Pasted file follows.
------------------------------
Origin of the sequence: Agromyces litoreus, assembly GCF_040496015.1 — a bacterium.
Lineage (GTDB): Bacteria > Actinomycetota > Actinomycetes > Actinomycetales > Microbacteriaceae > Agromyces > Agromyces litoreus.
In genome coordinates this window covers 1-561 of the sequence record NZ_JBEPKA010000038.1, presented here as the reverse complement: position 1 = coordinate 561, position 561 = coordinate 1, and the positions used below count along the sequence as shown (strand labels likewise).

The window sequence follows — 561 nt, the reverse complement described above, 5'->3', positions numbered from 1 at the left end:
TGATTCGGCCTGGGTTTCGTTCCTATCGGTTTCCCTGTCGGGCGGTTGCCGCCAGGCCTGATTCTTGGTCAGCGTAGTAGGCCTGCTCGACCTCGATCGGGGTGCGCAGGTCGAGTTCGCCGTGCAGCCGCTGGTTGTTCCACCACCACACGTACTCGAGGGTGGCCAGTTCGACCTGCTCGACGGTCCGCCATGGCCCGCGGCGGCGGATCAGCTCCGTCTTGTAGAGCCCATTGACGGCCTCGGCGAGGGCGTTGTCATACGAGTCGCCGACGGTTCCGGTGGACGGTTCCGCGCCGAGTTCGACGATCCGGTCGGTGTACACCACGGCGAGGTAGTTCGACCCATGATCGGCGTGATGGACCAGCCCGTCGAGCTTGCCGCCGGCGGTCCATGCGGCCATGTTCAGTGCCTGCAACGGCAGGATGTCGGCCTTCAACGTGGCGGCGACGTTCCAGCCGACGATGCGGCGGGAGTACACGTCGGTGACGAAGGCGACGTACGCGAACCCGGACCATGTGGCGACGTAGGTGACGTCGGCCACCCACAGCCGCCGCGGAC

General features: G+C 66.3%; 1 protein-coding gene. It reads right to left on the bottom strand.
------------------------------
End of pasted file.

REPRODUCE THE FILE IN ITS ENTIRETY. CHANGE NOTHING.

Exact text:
Origin of the sequence: Agromyces litoreus, assembly GCF_040496015.1 — a bacterium.
Lineage (GTDB): Bacteria > Actinomycetota > Actinomycetes > Actinomycetales > Microbacteriaceae > Agromyces > Agromyces litoreus.
In genome coordinates this window covers 1-561 of the sequence record NZ_JBEPKA010000038.1, presented here as the reverse complement: position 1 = coordinate 561, position 561 = coordinate 1, and the positions used below count along the sequence as shown (strand labels likewise).

The window sequence follows — 561 nt, the reverse complement described above, 5'->3', positions numbered from 1 at the left end:
TGATTCGGCCTGGGTTTCGTTCCTATCGGTTTCCCTGTCGGGCGGTTGCCGCCAGGCCTGATTCTTGGTCAGCGTAGTAGGCCTGCTCGACCTCGATCGGGGTGCGCAGGTCGAGTTCGCCGTGCAGCCGCTGGTTGTTCCACCACCACACGTACTCGAGGGTGGCCAGTTCGACCTGCTCGACGGTCCGCCATGGCCCGCGGCGGCGGATCAGCTCCGTCTTGTAGAGCCCATTGACGGCCTCGGCGAGGGCGTTGTCATACGAGTCGCCGACGGTTCCGGTGGACGGTTCCGCGCCGAGTTCGACGATCCGGTCGGTGTACACCACGGCGAGGTAGTTCGACCCATGATCGGCGTGATGGACCAGCCCGTCGAGCTTGCCGCCGGCGGTCCATGCGGCCATGTTCAGTGCCTGCAACGGCAGGATGTCGGCCTTCAACGTGGCGGCGACGTTCCAGCCGACGATGCGGCGGGAGTACACGTCGGTGACGAAGGCGACGTACGCGAACCCGGACCATGTGGCGACGTAGGTGACGTCGGCCACCCACAGCCGCCGCGGAC

General features: G+C 66.3%; 1 protein-coding gene. It reads right to left on the bottom strand.